Omar, Sanders Lead Bill to End Destructive Taxpayer Subsidies for Fossil Fuels
By Eoin Higgins
Progressive Democrats led by Rep. Ilhan Omar and Sen. Bernie Sanders on Friday introduced a bill to eliminate fossil fuel subsidies and other industry giveaways, calling taxpayer support of the climate-killing business — a counterproductive and dangerous use of federal funds as the climate crisis worsens and Americans suffer through an economic downturn sparked by the coronavirus pandemic.
"It's past time we end the billions of taxpayer subsidies to fossil-fuel companies," said Omar, a Minnesota Democrat. "Our focus right now needs to be on getting the American people through this difficult, unprecedented time, not providing giveaways to polluters."
It’s past time we end the billions of taxpayer subsidies to fossil-fuel companies. Today, @SenSanders,… https://t.co/kdafv03WE4— Rep. Ilhan Omar (@Rep. Ilhan Omar)1595602352.0
"Taxpayers provide $15 billion in direct federal subsidies to the fossil fuel industry every year," she added. "That ends with this bill."
Omar and Sanders, an independent from Vermont who caucuses with Democrats, were joined in leading the End Polluter Welfare Act by Sens. Ed Markey (D-Mass.) and Jeff Merkley (D-Ore.) as well as Rep. Nanette Barragan (D-Calif.).
"At a time when we are dealing with the coronavirus pandemic and an economic decline, it is absurd to provide billions of taxpayer subsidies that pad fossil-fuel companies' already-enormous profits," said Sanders.
"We need more safe, healthy, good paying jobs," he added, "not more corporate polluter giveaways."
Fossil fuels are destroying our planet — yet the federal government gives oil, gas and coal companies nearly $15 BI… https://t.co/MoRpsw9U3h— Friends of the Earth (@Friends of the Earth)1595610919.0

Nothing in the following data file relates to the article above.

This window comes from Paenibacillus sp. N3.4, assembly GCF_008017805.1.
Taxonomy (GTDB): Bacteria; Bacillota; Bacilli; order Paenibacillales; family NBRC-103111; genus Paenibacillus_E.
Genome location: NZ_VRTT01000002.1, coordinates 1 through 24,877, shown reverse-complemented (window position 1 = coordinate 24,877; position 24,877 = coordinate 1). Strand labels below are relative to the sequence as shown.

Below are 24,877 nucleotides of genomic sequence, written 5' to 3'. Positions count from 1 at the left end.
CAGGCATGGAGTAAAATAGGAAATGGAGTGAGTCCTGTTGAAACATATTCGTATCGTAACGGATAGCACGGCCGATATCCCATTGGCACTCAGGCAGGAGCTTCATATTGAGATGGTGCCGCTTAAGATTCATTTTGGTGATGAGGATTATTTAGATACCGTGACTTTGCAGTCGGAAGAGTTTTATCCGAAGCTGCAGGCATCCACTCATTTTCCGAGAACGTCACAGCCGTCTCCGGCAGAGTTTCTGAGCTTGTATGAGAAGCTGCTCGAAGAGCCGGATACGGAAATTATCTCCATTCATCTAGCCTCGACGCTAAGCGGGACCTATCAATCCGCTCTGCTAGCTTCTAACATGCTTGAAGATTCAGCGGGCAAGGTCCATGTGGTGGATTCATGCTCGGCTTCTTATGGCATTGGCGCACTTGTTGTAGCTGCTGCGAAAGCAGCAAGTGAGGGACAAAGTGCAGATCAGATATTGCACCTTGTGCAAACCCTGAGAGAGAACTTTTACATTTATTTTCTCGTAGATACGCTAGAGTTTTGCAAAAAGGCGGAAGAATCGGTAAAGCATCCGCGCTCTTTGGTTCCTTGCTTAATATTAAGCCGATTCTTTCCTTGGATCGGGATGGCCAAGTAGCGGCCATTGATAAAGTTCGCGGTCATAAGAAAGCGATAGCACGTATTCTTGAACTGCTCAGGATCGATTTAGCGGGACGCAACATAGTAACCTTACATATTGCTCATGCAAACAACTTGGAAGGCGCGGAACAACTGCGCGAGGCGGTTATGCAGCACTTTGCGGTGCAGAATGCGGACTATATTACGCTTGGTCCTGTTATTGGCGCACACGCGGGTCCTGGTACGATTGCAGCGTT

The bill would close tax loopholes, end taxpayer-funded subsidies, and bar the use of federal lands for resource extraction and federal funding for fossil fuel research.
"It is ridiculous that the federal government continues to hand out massive giveaways to antiquated fossil fuel industries that are not only financially risky, but are also destroying our planet," said Merkley.
President Donald Trump's administration has prioritized giveaways to the fossil fuel industry throughout his presidency, including as the pandemic wreaks havoc on the country.
The legislation is co-sponsored in the House by Reps. Ayanna Pressley (D-Mass.), Mark Takano (D-Calif.), Jesús "Chuy" Garcia (D-Ill.), Grace Napolitano (D-Calif.), Joseph Kennedy (D-Mass.), Earl Blumenauer (D-Ore.), Rashida Tlaib (D-Mich.), Alexandria Ocasio-Cortez (D-N.Y.), and Jimmy Gomez (D-Calif.).
The legislation aims to cut off oil, gas and coal companies reaping billions from federal COVID-19 relief and annua… https://t.co/tvHL0Trx2w— Climate Desk (@Climate Desk)1595603535.0
According to a press release from Omar's office, the bill:
would also guarantee the continued solvency of the Black Lung Disability Fund to ensure continued medical care for tens of thousands of working-class Americans who worked hard for decades to provide energy for the nation. Fossil fuel drilling and transportation also disproportionately impact indigenous communities and communities of color, who have long opposed extraction on their land.
Activists and climate advocates like Greenpeace USA climate campaigner Charlie Jiang welcomed the legislation.